At first Sakura feels lost, drifting around Konoha, alone, without her teammates, but she buries herself in complex medical scrolls, hoping that someday, they will help her find and help the people she holds dear.


She straps the brand-new katana on, feeling the blade against her back, and wonders if this is what it is to be truly powerful.


Sakura enjoys her newfound strength, her rapidly growing medical skill, her barely-shoulder-length hair, and her new forehead protector, tied around her head like a headband, embroidered onto the ribbon that Ino had given her so long ago. She buys new leather boots, finally puts on the gloves that Kakashi-sensei had given her for her birthday, looks into the mirror, and feels a thoroughly unfamiliar sensation.

Later, she is able to label it as the feeling of knowing that she can take on the world and win.


Sakura drives herself to new heights every practice session, determined to rewrite everybody's memories of her, from the rather mediocre shinobi to the one who can now smash craters into the ground with ease.


Despite her temperament and her fighting style, Sakura enjoys peace and rejoices in Konoha's newfound peacetime – contrary to popular belief, she does not find inner peace in punching enemy shinobi through trees, thank you very much; and would much rather prefer gathering flowers, reading, or having a conversation with friends that does not center around kunai and who got what injuries during the last mission.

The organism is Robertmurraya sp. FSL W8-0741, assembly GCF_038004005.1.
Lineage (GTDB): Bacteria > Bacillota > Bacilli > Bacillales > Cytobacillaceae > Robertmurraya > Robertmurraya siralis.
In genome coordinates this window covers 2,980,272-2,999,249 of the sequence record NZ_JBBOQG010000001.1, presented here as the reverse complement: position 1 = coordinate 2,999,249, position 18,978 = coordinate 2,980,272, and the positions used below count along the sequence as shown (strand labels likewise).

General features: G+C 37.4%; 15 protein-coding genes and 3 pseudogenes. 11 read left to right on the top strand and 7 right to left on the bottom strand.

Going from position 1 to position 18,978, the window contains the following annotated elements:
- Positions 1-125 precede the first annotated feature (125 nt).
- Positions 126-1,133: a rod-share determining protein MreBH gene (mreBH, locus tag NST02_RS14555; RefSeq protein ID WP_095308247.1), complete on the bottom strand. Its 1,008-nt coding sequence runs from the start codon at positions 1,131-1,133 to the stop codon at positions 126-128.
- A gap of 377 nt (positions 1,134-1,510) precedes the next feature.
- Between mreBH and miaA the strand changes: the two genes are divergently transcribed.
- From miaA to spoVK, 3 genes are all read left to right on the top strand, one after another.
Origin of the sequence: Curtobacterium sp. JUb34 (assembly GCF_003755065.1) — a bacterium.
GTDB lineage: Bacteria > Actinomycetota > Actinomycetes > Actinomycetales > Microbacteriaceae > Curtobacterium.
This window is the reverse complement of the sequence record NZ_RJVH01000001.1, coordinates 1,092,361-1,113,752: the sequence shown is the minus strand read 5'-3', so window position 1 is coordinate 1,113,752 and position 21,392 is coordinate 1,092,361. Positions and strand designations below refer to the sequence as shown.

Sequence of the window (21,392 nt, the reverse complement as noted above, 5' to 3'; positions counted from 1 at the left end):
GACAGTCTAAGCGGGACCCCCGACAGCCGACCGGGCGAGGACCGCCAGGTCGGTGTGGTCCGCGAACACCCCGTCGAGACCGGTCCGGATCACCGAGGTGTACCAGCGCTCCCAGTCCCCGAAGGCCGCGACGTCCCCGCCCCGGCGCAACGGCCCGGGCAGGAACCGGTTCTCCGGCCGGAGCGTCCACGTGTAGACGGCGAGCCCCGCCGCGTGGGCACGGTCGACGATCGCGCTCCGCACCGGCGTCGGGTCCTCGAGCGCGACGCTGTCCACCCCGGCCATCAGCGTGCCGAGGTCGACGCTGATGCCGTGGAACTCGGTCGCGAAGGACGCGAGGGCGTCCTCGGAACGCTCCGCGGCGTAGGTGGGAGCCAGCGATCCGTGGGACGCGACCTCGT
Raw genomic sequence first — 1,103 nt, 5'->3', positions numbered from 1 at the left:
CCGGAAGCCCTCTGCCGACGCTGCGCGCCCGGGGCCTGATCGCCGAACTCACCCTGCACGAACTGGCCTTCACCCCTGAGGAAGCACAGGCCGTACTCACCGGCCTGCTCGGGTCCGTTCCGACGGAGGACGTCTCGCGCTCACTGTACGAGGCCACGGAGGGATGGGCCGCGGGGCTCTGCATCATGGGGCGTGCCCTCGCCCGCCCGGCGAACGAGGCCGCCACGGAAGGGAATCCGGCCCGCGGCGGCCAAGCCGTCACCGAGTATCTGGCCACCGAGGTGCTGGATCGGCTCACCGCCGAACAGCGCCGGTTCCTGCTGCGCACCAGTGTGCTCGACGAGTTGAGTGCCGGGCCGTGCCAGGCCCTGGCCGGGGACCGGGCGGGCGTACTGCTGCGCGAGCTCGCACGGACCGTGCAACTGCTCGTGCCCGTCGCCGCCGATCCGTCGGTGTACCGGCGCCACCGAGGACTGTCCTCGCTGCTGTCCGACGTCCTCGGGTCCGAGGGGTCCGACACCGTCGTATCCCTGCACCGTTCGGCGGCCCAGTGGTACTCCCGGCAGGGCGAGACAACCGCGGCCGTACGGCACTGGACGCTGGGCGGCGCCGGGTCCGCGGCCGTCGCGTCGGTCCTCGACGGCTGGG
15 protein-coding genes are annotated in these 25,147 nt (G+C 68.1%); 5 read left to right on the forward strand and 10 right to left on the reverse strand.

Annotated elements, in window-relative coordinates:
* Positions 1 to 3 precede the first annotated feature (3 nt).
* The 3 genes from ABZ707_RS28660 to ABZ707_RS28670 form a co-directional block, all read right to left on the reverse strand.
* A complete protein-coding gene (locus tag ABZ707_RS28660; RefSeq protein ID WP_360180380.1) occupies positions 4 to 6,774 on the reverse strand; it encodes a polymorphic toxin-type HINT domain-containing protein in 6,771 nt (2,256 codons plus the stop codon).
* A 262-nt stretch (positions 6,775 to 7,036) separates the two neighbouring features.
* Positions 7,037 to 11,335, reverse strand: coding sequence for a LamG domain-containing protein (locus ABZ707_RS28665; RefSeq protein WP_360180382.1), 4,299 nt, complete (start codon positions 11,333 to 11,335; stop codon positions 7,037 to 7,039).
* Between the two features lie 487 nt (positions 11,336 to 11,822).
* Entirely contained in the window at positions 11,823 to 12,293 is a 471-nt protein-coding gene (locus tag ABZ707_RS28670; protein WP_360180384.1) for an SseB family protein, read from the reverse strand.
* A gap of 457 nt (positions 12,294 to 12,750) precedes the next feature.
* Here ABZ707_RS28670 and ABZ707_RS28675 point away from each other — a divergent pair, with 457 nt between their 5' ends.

The first time Sakura realizes some of the less obvious benefits to being a medic-nin is after returning a whole and healthy Kazekage Gaara to the Sand, upon which a newly recovered and poison-free Kankurou thanks her with a kiss on the cheek, dinner, and a dozen red roses.


Sakura thinks that maybe she's getting a little weird with age, but she now labels her katana among her collection of handbags, scarves, fancy makeup, and jewelry, within the favorite accessories category.


Tsunade doesn't see mere things like inclement weather as a reason to cease training; even though it is hard to get used to, the first few sessions, Sakura comes to love everything about it - the feeling of the mud squelching through her sandals as she spins through a form, inhaling the scent of wet grass, as well hearing the satisfying sound her kunai makes as it buries itself hilt-deep in the sodden bark of an old oak tree.


If she had been stronger, would she have been able to stop him from leaving?